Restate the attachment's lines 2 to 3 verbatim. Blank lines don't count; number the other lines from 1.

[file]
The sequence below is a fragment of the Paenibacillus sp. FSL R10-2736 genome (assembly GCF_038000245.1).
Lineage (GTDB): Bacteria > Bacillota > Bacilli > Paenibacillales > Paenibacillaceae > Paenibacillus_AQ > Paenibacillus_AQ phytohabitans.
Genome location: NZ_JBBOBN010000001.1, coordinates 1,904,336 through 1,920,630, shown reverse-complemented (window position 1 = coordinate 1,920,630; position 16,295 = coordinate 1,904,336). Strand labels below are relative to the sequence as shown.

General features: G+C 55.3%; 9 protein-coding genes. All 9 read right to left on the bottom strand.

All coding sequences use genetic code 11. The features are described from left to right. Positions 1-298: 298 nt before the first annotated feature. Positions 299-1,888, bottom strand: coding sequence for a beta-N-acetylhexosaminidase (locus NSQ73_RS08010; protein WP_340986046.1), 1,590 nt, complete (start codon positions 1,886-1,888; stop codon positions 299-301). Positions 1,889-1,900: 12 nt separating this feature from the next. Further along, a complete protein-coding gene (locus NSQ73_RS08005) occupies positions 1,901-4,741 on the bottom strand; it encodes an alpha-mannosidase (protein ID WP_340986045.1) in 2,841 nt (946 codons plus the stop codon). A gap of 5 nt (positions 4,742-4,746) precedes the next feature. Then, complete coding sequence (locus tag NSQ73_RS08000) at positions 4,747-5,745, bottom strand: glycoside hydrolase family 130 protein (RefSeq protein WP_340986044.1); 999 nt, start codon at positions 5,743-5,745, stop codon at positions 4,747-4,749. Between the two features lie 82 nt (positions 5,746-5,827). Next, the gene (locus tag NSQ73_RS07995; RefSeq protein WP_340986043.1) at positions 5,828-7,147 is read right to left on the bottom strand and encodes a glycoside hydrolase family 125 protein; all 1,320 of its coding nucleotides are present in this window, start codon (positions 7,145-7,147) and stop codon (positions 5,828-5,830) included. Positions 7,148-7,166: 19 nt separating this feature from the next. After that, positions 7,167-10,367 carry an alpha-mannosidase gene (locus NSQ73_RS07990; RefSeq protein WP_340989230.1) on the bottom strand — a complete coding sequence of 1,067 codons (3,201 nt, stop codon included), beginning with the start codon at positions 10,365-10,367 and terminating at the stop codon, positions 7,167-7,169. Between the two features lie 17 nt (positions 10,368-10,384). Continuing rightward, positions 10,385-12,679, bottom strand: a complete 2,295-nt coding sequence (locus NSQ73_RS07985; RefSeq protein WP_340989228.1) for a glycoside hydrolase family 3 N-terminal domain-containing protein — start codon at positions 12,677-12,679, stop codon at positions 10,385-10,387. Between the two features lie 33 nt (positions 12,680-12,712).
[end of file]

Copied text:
Lineage (GTDB): Bacteria > Bacillota > Bacilli > Paenibacillales > Paenibacillaceae > Paenibacillus_AQ > Paenibacillus_AQ phytohabitans.
Genome location: NZ_JBBOBN010000001.1, coordinates 1,904,336 through 1,920,630, shown reverse-complemented (window position 1 = coordinate 1,920,630; position 16,295 = coordinate 1,904,336). Strand labels below are relative to the sequence as shown.